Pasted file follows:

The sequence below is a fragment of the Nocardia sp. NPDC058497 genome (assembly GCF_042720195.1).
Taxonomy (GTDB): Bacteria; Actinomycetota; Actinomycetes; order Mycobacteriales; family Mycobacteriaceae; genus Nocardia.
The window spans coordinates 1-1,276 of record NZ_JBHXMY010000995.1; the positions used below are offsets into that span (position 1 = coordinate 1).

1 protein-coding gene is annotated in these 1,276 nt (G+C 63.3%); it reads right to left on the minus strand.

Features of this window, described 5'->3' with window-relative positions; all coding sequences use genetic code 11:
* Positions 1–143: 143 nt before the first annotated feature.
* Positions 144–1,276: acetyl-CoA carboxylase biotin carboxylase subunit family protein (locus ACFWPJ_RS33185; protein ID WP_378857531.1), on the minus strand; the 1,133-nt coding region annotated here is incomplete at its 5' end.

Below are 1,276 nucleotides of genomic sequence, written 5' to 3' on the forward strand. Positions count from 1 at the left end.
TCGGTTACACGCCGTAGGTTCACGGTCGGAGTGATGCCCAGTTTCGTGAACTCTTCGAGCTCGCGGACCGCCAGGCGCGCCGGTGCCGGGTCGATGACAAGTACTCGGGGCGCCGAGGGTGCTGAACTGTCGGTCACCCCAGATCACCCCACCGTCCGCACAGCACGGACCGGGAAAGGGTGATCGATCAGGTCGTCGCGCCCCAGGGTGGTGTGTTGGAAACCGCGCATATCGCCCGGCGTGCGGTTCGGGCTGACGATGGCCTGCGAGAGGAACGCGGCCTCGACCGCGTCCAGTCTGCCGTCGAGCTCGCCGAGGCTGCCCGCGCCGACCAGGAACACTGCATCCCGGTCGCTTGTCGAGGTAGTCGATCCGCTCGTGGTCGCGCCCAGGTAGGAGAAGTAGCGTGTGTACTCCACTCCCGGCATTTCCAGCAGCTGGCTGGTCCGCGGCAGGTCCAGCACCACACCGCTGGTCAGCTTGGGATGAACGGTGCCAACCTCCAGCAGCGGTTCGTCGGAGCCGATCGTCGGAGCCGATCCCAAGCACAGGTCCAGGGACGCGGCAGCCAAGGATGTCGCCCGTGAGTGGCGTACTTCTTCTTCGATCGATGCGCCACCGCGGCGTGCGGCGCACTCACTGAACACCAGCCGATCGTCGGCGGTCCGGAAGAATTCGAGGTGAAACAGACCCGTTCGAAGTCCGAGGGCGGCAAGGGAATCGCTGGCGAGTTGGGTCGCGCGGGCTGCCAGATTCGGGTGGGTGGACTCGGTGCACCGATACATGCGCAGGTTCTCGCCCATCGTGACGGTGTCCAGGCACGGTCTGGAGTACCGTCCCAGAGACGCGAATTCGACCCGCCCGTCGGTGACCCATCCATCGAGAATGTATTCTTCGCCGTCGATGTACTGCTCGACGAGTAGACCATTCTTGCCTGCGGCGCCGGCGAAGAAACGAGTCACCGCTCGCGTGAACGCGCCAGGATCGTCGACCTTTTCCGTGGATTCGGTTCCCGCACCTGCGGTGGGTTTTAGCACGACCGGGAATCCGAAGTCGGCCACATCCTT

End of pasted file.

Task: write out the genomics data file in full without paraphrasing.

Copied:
The sequence below is a fragment of the Nocardia sp. NPDC058497 genome (assembly GCF_042720195.1).
Taxonomy (GTDB): Bacteria; Actinomycetota; Actinomycetes; order Mycobacteriales; family Mycobacteriaceae; genus Nocardia.
The window spans coordinates 1-1,276 of record NZ_JBHXMY010000995.1; the positions used below are offsets into that span (position 1 = coordinate 1).

1 protein-coding gene is annotated in these 1,276 nt (G+C 63.3%); it reads right to left on the minus strand.

Features of this window, described 5'->3' with window-relative positions; all coding sequences use genetic code 11:
* Positions 1–143: 143 nt before the first annotated feature.
* Positions 144–1,276: acetyl-CoA carboxylase biotin carboxylase subunit family protein (locus ACFWPJ_RS33185; protein ID WP_378857531.1), on the minus strand; the 1,133-nt coding region annotated here is incomplete at its 5' end.

Below are 1,276 nucleotides of genomic sequence, written 5' to 3' on the forward strand. Positions count from 1 at the left end.
TCGGTTACACGCCGTAGGTTCACGGTCGGAGTGATGCCCAGTTTCGTGAACTCTTCGAGCTCGCGGACCGCCAGGCGCGCCGGTGCCGGGTCGATGACAAGTACTCGGGGCGCCGAGGGTGCTGAACTGTCGGTCACCCCAGATCACCCCACCGTCCGCACAGCACGGACCGGGAAAGGGTGATCGATCAGGTCGTCGCGCCCCAGGGTGGTGTGTTGGAAACCGCGCATATCGCCCGGCGTGCGGTTCGGGCTGACGATGGCCTGCGAGAGGAACGCGGCCTCGACCGCGTCCAGTCTGCCGTCGAGCTCGCCGAGGCTGCCCGCGCCGACCAGGAACACTGCATCCCGGTCGCTTGTCGAGGTAGTCGATCCGCTCGTGGTCGCGCCCAGGTAGGAGAAGTAGCGTGTGTACTCCACTCCCGGCATTTCCAGCAGCTGGCTGGTCCGCGGCAGGTCCAGCACCACACCGCTGGTCAGCTTGGGATGAACGGTGCCAACCTCCAGCAGCGGTTCGTCGGAGCCGATCGTCGGAGCCGATCCCAAGCACAGGTCCAGGGACGCGGCAGCCAAGGATGTCGCCCGTGAGTGGCGTACTTCTTCTTCGATCGATGCGCCACCGCGGCGTGCGGCGCACTCACTGAACACCAGCCGATCGTCGGCGGTCCGGAAGAATTCGAGGTGAAACAGACCCGTTCGAAGTCCGAGGGCGGCAAGGGAATCGCTGGCGAGTTGGGTCGCGCGGGCTGCCAGATTCGGGTGGGTGGACTCGGTGCACCGATACATGCGCAGGTTCTCGCCCATCGTGACGGTGTCCAGGCACGGTCTGGAGTACCGTCCCAGAGACGCGAATTCGACCCGCCCGTCGGTGACCCATCCATCGAGAATGTATTCTTCGCCGTCGATGTACTGCTCGACGAGTAGACCATTCTTGCCTGCGGCGCCGGCGAAGAAACGAGTCACCGCTCGCGTGAACGCGCCAGGATCGTCGACCTTTTCCGTGGATTCGGTTCCCGCACCTGCGGTGGGTTTTAGCACGACCGGGAATCCGAAGTCGGCCACATCCTT